Welcome to Episode 5 of Season 2 of the Glorieuses economic newsletter. Each month we write about economy, gender and race with an international perspective, and with the support of researchers.
Last month, we featured a portrayal of researcher Carmen Diop, a pioneer of intersectionality studies in France. This month, we invited the journalist Barbara Wojazer to write on an important topic that remains unknown: the gender wealth gap.
(click here to follow Barbara Wojazer on twitter)
Vous pouvez lire la version française, #Economie, ici.
February, 14th, 2021 – reading time :8 minutes
- Fixing the gender wealth gap is as important as fixing the gender pay gap
- Wealth is usually calculated by household. This hides inequalities behind family units
- Legal and traditional rules around the family hinder women’s access to wealth
“Rigged economies are funneling wealth to a rich elite who are riding out the pandemic in luxury, while those on the front line of the pandemic are struggling to pay the bills », according to Oxfam’s annual inequality report.
The pandemic laid bare the inequalities between wage earners, people living paycheck by paycheck, who often lost their income due to the pandemic; and people who were able to fall back on their wealth, financial assets or properties.
And indeed, it only took nine months for the top 1,000 billionaires, mainly white men, to regain the wealth lost during the pandemic, according to Oxfam.
This last piece of information – out of top 1,000
billionaires, most are white men – won’t come as a surprise for many of us. Wealth divisions also follow gender and racial divisions, and the fact is that women accumulate less wealth than men do. For women of color, the wealth gap is even bigger. While American women earn about 79 cents on the dollar compared to men (pay gap), they own only 32 cents on the dollar (wealth gap); and women of color own only pennies on the dollar compared to white men and white women.
Why you haven’t heard of the gender wealth gap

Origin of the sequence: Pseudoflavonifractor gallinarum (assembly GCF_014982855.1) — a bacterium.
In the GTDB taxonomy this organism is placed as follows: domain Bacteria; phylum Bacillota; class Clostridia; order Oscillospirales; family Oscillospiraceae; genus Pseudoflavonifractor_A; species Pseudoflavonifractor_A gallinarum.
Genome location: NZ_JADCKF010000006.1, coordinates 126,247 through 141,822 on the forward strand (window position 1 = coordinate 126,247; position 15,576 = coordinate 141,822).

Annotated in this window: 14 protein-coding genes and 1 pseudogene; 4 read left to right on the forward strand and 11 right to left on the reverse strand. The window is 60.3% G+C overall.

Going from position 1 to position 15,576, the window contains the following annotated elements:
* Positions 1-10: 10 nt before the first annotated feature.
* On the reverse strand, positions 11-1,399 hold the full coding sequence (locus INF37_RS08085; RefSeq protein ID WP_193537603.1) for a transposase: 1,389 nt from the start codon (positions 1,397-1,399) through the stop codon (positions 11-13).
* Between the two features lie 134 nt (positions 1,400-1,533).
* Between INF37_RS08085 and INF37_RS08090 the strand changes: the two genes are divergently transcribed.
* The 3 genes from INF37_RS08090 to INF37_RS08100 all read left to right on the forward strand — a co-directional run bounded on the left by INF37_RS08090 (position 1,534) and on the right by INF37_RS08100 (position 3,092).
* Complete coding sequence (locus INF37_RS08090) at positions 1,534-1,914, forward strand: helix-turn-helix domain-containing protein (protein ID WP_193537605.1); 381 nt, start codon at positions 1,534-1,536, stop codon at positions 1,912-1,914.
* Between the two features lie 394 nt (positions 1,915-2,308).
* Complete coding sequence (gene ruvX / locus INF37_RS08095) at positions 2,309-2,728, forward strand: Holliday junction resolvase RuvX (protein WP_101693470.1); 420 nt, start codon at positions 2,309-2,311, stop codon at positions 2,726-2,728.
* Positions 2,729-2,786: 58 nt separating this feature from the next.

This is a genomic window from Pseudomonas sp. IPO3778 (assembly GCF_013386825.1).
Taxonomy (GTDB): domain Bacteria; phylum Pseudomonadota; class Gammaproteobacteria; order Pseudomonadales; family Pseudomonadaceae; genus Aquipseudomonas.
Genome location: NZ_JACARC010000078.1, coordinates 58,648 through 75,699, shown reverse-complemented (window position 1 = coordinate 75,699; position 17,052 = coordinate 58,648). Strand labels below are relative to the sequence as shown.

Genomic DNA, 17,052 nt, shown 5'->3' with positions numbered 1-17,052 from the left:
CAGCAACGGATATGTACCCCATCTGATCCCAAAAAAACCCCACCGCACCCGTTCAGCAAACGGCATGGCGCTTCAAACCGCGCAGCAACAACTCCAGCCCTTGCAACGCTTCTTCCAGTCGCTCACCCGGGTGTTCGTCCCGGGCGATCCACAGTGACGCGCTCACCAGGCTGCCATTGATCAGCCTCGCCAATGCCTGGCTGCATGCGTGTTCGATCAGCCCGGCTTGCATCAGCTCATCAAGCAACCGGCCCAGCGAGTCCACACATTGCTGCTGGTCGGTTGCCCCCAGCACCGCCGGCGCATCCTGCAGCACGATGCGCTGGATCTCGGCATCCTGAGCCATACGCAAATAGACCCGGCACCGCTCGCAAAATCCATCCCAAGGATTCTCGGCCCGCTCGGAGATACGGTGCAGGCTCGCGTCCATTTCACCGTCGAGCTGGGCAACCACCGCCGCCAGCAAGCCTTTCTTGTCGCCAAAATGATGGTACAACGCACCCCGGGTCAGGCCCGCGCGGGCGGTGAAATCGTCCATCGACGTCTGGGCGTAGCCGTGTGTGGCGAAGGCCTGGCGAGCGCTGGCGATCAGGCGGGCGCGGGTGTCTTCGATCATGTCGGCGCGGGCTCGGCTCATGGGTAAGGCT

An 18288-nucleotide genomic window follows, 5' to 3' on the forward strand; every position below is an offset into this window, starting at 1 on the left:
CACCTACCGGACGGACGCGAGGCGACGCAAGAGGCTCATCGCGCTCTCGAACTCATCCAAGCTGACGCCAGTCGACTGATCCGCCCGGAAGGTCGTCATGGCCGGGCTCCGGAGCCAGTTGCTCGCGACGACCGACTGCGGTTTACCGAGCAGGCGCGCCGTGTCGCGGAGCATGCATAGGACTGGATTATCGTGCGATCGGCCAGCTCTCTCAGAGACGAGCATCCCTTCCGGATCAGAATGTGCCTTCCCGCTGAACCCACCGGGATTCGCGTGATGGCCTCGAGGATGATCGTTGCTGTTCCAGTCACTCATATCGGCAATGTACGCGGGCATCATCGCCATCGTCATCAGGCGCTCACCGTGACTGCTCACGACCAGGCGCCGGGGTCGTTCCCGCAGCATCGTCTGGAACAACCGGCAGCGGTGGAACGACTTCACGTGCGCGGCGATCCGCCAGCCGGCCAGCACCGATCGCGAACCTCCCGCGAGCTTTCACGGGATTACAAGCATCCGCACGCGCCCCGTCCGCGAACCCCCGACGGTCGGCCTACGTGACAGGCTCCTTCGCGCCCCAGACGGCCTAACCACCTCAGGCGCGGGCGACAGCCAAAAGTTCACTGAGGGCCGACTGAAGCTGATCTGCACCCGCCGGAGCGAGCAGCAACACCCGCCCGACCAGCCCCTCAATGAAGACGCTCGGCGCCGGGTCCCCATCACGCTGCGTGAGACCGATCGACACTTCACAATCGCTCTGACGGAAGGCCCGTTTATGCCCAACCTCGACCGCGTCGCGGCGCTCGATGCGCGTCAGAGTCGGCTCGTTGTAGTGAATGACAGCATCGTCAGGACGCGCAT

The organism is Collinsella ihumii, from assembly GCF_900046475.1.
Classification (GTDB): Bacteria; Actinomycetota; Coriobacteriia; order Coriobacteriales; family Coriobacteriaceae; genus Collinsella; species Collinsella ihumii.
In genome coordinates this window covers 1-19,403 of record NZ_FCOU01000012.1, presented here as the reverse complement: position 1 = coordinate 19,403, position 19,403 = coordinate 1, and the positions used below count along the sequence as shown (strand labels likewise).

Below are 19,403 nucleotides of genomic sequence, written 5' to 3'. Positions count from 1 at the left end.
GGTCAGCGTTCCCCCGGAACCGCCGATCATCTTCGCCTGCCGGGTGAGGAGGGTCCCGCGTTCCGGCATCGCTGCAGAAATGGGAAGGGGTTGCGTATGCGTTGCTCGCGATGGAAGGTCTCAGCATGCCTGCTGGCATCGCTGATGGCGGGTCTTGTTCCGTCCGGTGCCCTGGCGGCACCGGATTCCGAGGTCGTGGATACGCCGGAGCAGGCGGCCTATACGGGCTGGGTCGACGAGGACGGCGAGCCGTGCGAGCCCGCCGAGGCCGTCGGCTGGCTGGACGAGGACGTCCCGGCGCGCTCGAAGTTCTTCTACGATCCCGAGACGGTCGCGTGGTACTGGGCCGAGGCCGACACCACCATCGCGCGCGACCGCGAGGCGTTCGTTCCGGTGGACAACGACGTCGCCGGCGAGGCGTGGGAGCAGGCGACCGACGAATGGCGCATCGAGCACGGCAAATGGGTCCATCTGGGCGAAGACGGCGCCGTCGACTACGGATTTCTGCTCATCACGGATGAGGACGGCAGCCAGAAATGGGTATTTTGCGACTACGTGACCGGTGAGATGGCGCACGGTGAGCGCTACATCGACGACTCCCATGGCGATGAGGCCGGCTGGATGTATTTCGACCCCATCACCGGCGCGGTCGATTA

The gender pay gap has become a rallying cry for most advocates of economic gender equality. While many know about the gender pay gap (what people earn), fewer know about the gender wealth gap (what people own – ie land, property, capital).
Why is that? Partly because, up until recently the labor market was seen as the key battleground for achieving economic equality. Because of the fragilization of the social state, having a decent income isn’t enough to shelter from economic insecurity anymore.
“If you haven’t heard of it, it’s simply because we don’t have the data”, says Céline Bessière, a sociologist specialized in gender wealth inequalities. “Internationally, decades of effort
were spent on trying to measure wage inequalities, there’s no equivalent regarding wealth”.
The reality is complicated to grasp, because wealth surveys are usually carried out at the household level, with the effect of hiding the inequality between individuals.
Individual-based statistics are needed. “For feminist movements to be able to act upon an injustice, we need to be able to measure it”, says Céline Bessière.
Gender wealth inequalities are increasing
In France, Marion Leturcq and Nicolas Frémeaux disentangled the individual components in wealth surveys carried out by household. They came to this worrying conclusion: the gender wealth gap increased from 9% to 16.3% between 1998 and 2015.
In the US, the main drivers of wealth are now investment and real estate, CEO and Co-Founder of Ellevest Sallie Krawcheck tells CBS. She adds that “women and people of
colour have been kept away from that”. As investment and real estate become more important in building wealth, the gender wealth gap widens.
There are also more hidden reasons that explain this trend. “We need to go look at what happens within the heteronormative family to grasp the dull scale of inequalities between men and women in our society”, Céline Bessière says.